So often this time of year we hear a phrase that goes something like this: “I hope this next year is better that the last.” This is certainly apropos for many after the year we just went through. I’ve heard it said that “you are what you measure,” and by almost any measure, most would say this last year, 2020, was not good. But how does one measure the “goodness” of a year?
Like Wall Street often does, you can measure by size. Did your bottom line increase? Do the numbers look good for your organization? For us, it is often based on the number of students we touched or brought to Christ or the number of hours we prayed or something like that. In a related way, you can measure your “goodness” by efficiency. Did you improve the yield in the number based on the resources you had to put into it? It’s hard to say this was a good year based on these measures.
Some measure by the more subjective notion of “quality.” Did the quality of your services improve? For what we do, are the people you discipled this year more ready to affect the Kingdom than in years past? Or because of the time you spent with them, are they better people because of what you did this year? A few might look at things more personally. “Did I grow or learn some things this year that will be valuable for the future or for someone else?” or “Am I a better person because of what I experienced this year?” Hopefully, many of us would say in this measure that this year was painfully good.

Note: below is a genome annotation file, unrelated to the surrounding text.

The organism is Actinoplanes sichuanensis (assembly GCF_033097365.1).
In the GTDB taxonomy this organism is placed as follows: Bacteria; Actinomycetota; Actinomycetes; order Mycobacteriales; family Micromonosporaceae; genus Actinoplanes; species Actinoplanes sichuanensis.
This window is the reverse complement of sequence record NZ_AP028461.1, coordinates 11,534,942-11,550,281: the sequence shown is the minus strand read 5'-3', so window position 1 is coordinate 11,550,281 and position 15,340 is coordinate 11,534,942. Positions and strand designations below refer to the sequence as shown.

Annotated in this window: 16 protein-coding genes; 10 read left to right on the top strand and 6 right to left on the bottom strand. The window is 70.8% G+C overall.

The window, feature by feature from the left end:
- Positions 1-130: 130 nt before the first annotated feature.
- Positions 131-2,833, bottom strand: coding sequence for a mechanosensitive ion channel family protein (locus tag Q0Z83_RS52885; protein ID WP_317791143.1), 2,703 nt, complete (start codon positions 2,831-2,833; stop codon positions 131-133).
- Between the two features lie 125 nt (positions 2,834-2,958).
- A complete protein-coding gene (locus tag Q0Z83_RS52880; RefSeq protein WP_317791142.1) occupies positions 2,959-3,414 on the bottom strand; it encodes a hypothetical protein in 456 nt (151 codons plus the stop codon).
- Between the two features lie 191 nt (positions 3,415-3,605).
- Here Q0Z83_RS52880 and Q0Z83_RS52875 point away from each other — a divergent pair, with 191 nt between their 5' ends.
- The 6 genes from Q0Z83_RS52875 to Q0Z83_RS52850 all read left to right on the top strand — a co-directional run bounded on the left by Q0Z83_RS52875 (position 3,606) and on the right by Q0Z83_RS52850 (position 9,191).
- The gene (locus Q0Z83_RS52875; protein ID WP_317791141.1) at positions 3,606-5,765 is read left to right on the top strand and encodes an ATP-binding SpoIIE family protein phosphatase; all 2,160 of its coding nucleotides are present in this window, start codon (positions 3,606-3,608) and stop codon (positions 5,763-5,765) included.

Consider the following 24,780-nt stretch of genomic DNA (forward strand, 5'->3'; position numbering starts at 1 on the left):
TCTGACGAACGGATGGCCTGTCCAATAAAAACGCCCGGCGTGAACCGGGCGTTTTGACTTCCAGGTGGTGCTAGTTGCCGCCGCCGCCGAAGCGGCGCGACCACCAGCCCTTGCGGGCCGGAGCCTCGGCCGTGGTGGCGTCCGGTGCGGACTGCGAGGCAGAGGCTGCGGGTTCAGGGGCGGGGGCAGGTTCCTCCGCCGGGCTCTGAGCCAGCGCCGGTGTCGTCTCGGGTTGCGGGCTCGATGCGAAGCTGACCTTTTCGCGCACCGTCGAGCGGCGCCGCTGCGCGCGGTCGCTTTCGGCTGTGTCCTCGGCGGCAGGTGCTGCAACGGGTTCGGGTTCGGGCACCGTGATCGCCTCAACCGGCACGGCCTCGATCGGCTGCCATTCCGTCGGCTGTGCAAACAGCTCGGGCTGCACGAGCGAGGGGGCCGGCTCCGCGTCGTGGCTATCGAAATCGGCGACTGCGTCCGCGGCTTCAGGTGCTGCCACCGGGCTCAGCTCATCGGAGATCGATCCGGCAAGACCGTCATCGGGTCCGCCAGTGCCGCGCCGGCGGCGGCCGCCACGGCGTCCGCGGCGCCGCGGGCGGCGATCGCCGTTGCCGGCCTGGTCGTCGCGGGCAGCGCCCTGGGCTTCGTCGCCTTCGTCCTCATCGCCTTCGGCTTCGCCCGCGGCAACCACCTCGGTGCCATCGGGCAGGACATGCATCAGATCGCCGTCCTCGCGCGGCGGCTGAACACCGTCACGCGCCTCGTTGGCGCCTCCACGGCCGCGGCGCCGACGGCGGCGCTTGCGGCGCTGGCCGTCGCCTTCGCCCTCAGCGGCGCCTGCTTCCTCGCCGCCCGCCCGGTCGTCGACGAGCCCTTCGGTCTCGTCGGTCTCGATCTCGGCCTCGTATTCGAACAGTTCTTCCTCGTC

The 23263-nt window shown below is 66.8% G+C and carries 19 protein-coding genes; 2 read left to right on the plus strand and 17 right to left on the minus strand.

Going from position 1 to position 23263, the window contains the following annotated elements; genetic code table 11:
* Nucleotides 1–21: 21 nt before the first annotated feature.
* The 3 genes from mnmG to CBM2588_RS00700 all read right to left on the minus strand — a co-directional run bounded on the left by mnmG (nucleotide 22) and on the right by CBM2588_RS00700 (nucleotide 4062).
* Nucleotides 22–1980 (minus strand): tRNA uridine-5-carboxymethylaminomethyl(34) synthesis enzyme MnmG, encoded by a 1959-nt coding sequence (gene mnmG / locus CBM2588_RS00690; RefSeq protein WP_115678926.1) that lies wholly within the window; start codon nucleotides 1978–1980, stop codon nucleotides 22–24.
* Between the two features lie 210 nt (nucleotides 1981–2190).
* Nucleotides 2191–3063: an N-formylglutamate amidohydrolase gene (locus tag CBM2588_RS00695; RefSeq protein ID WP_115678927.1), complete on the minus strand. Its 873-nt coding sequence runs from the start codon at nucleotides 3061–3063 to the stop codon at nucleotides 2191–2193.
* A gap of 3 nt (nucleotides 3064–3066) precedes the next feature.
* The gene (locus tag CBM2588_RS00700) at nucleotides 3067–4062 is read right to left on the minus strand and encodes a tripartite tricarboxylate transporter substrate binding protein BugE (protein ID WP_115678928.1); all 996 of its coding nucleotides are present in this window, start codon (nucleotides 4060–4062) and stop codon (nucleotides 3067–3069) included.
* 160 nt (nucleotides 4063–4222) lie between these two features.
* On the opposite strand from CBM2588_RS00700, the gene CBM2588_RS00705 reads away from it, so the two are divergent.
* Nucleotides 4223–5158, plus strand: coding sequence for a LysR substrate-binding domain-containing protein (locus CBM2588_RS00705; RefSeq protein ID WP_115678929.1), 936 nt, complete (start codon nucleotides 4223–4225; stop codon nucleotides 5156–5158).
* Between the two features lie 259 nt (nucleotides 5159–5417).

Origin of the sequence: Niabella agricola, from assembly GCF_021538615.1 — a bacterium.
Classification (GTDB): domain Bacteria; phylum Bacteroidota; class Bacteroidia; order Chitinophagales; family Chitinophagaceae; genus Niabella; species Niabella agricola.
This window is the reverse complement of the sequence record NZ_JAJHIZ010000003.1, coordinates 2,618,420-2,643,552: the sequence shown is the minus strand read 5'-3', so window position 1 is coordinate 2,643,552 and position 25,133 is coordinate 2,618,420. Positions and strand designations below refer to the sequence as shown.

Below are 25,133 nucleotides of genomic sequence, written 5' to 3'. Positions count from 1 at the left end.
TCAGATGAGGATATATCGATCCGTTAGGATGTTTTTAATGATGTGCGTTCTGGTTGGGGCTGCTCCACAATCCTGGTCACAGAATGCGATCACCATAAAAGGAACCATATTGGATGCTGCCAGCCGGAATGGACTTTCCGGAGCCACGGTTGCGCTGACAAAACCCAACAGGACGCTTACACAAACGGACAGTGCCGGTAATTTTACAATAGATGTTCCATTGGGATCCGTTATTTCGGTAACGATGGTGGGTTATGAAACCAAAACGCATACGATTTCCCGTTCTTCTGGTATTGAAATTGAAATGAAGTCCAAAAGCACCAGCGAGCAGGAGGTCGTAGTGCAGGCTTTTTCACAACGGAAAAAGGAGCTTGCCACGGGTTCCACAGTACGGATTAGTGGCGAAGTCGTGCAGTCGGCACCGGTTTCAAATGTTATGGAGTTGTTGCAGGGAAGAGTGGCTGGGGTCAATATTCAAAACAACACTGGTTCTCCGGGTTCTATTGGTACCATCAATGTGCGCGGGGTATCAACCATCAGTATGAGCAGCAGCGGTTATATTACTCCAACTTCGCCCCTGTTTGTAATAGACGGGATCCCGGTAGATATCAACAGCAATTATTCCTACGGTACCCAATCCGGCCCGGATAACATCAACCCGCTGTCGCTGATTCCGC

For those of us thinking more spiritually about this question, we might measure the “goodness” of a year in how we progressed in our relationship with God. “Do I know Him better?” “Have I grown in the disciplines and personal knowledge of the Lord in the past year?” “Am I closer and more aligned to Him?” Honestly, if this were the measure, what is recorded in the book of Job could be described as the best time period of Job’s life.
All these are good measures and there are many more legitimate family, personal, ministry, work, and life-related ones that you can use to measure the “goodness” of a year. For most of us, we have a balanced, weighted scale that we use.
Perhaps one good measure of the success of a timeframe or year is one that Jesus describes in John 6:38 (NIV): “For I have come down from heaven not to do my own will but the will of him who sent me.” Of course for Jesus, the will of the Father was for Jesus to BE the Gospel of the Kingdom. Everything He did was related to that. He lived the Good News of the Kingdom. He spoke the good news of the Kingdom, and He died on the cross as the means for us to also receive and for Him to inaugurate the Good News of the Kingdom. At the end of His life, He reminded us to abide in Him…to live in the same way as ready servants who daily, dependently, and obediently live and experience the Good News of the Kingdom.
C.S. Lewis reminds us, “It is not your business to succeed (no one can be sure of that), but to do right. When you have done so, the rest lies with God.” I would argue that “doing right” is abiding by the Spirit in Jesus. That is how we know we had a good year.
May you have a prosperous, happy, and GOOD 2021!